Johann Christian Bach


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Bach, Johann Christian

(krĭs`tyän bäkh), 1735–82, German musician and composer; son of J. S. Bach. He went to Italy in 1754, became a Roman Catholic, and composed church music and operas. In 1760 he became organist of the Milan Cathedral. Two years later he went to England, where he became music master to the royal family. A popular and highly prolific composer in the rococo style, he influenced the young Mozart.
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Johann Christian Bach (1735-1782), era el hijo menor del segundo matrimonio y fue musico en Milan y mas tarde en Londres; se identifica como el Bach Ingles, quien influyo sobre Amadeus Mozart, cuando el genio visito Londres a los 9 anos de edad.
During his Copenhagen years he also wrote the text of a cantata, Ariadne auf Naxos (1767), that was set to music by Johann Adolph Scheibe and Johann Christian Bach.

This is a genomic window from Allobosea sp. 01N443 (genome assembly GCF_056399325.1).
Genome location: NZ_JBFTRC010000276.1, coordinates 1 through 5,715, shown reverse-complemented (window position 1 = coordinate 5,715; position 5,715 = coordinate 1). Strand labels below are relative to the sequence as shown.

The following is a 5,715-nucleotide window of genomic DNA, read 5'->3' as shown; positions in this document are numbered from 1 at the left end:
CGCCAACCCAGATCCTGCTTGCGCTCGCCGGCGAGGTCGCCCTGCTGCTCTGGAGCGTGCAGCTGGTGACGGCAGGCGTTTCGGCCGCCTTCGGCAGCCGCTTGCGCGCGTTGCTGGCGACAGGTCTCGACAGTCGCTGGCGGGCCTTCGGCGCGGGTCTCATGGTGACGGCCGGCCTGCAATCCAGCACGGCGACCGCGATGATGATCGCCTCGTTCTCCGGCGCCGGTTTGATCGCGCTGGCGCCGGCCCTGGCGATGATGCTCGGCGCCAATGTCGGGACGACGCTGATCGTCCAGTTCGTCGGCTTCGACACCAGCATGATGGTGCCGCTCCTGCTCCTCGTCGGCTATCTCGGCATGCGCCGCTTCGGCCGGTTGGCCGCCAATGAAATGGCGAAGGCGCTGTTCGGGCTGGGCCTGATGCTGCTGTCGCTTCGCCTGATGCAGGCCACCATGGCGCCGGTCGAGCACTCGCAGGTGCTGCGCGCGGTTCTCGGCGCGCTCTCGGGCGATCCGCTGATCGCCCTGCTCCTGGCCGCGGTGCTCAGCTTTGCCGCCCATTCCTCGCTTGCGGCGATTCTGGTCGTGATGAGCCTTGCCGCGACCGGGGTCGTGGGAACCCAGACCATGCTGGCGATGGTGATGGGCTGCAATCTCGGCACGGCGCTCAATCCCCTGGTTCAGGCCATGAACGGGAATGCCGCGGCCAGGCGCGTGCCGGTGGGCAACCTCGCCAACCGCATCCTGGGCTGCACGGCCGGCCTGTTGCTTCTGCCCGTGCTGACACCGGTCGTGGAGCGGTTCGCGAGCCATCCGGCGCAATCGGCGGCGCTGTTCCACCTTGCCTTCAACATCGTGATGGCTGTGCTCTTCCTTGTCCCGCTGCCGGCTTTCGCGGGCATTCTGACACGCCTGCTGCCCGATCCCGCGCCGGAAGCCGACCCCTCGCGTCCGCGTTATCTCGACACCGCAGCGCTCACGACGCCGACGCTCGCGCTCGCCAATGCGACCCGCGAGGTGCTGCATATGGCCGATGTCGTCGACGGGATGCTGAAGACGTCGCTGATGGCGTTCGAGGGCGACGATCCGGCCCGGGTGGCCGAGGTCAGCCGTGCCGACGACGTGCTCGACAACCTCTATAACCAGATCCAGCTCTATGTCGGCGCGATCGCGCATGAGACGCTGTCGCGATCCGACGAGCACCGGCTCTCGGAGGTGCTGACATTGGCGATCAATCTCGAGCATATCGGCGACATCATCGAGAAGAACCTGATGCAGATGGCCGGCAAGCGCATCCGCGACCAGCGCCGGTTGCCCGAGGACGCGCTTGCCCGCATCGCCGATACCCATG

A set of manuscript parts to group of symphonies by Johann Christian Bach resides, curiously, at a Benedictine abbey in Gottweig, Austria, where they served during the third quarter of the eighteenth century as church symphonies, a genre which had essentially the same function as the church sonata.
Adopted Englishman Johann Christian Bach (Johann Sebastian's youngest lad) is represented, alongside the English composers Philip Hayes (whose Concerto in A of 1769 is billed as the world's first) and James Hook, and there is an early Mozart concerto as well.
The three |claviers' given to Johann Christian Bach |must' have been clavichords.